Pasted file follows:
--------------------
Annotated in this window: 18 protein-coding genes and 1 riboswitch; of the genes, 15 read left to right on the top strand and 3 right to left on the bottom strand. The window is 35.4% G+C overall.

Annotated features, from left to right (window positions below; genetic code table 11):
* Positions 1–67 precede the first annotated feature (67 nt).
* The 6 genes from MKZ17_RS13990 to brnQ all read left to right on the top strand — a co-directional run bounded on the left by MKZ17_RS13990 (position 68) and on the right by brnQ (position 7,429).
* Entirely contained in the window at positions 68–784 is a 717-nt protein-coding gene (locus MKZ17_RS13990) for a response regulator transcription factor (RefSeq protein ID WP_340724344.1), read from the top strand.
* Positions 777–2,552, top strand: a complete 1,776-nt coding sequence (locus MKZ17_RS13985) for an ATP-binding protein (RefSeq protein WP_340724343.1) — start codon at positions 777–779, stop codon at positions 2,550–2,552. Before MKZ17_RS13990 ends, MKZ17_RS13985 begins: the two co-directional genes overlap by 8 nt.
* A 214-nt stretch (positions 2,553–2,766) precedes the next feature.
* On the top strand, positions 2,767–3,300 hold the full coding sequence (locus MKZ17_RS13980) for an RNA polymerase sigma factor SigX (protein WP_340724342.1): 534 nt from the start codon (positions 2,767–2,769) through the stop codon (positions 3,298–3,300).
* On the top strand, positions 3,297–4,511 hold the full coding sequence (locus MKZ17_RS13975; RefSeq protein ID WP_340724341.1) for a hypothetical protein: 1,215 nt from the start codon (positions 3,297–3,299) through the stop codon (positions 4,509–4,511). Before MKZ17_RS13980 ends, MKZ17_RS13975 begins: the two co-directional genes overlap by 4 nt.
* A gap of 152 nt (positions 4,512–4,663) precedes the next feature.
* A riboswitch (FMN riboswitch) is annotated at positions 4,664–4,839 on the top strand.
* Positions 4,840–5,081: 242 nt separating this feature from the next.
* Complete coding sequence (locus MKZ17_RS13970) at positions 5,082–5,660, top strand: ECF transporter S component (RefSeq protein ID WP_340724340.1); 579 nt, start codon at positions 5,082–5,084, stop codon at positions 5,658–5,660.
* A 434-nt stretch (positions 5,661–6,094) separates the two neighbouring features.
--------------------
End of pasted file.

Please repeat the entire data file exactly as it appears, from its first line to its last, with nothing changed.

Annotated in this window: 18 protein-coding genes and 1 riboswitch; of the genes, 15 read left to right on the top strand and 3 right to left on the bottom strand. The window is 35.4% G+C overall.

Annotated features, from left to right (window positions below; genetic code table 11):
* Positions 1–67 precede the first annotated feature (67 nt).
* The 6 genes from MKZ17_RS13990 to brnQ all read left to right on the top strand — a co-directional run bounded on the left by MKZ17_RS13990 (position 68) and on the right by brnQ (position 7,429).
* Entirely contained in the window at positions 68–784 is a 717-nt protein-coding gene (locus MKZ17_RS13990) for a response regulator transcription factor (RefSeq protein ID WP_340724344.1), read from the top strand.
* Positions 777–2,552, top strand: a complete 1,776-nt coding sequence (locus MKZ17_RS13985) for an ATP-binding protein (RefSeq protein WP_340724343.1) — start codon at positions 777–779, stop codon at positions 2,550–2,552. Before MKZ17_RS13990 ends, MKZ17_RS13985 begins: the two co-directional genes overlap by 8 nt.
* A 214-nt stretch (positions 2,553–2,766) precedes the next feature.
* On the top strand, positions 2,767–3,300 hold the full coding sequence (locus MKZ17_RS13980) for an RNA polymerase sigma factor SigX (protein WP_340724342.1): 534 nt from the start codon (positions 2,767–2,769) through the stop codon (positions 3,298–3,300).
* On the top strand, positions 3,297–4,511 hold the full coding sequence (locus MKZ17_RS13975; RefSeq protein ID WP_340724341.1) for a hypothetical protein: 1,215 nt from the start codon (positions 3,297–3,299) through the stop codon (positions 4,509–4,511). Before MKZ17_RS13980 ends, MKZ17_RS13975 begins: the two co-directional genes overlap by 4 nt.
* A gap of 152 nt (positions 4,512–4,663) precedes the next feature.
* A riboswitch (FMN riboswitch) is annotated at positions 4,664–4,839 on the top strand.
* Positions 4,840–5,081: 242 nt separating this feature from the next.
* Complete coding sequence (locus MKZ17_RS13970) at positions 5,082–5,660, top strand: ECF transporter S component (RefSeq protein ID WP_340724340.1); 579 nt, start codon at positions 5,082–5,084, stop codon at positions 5,658–5,660.
* A 434-nt stretch (positions 5,661–6,094) separates the two neighbouring features.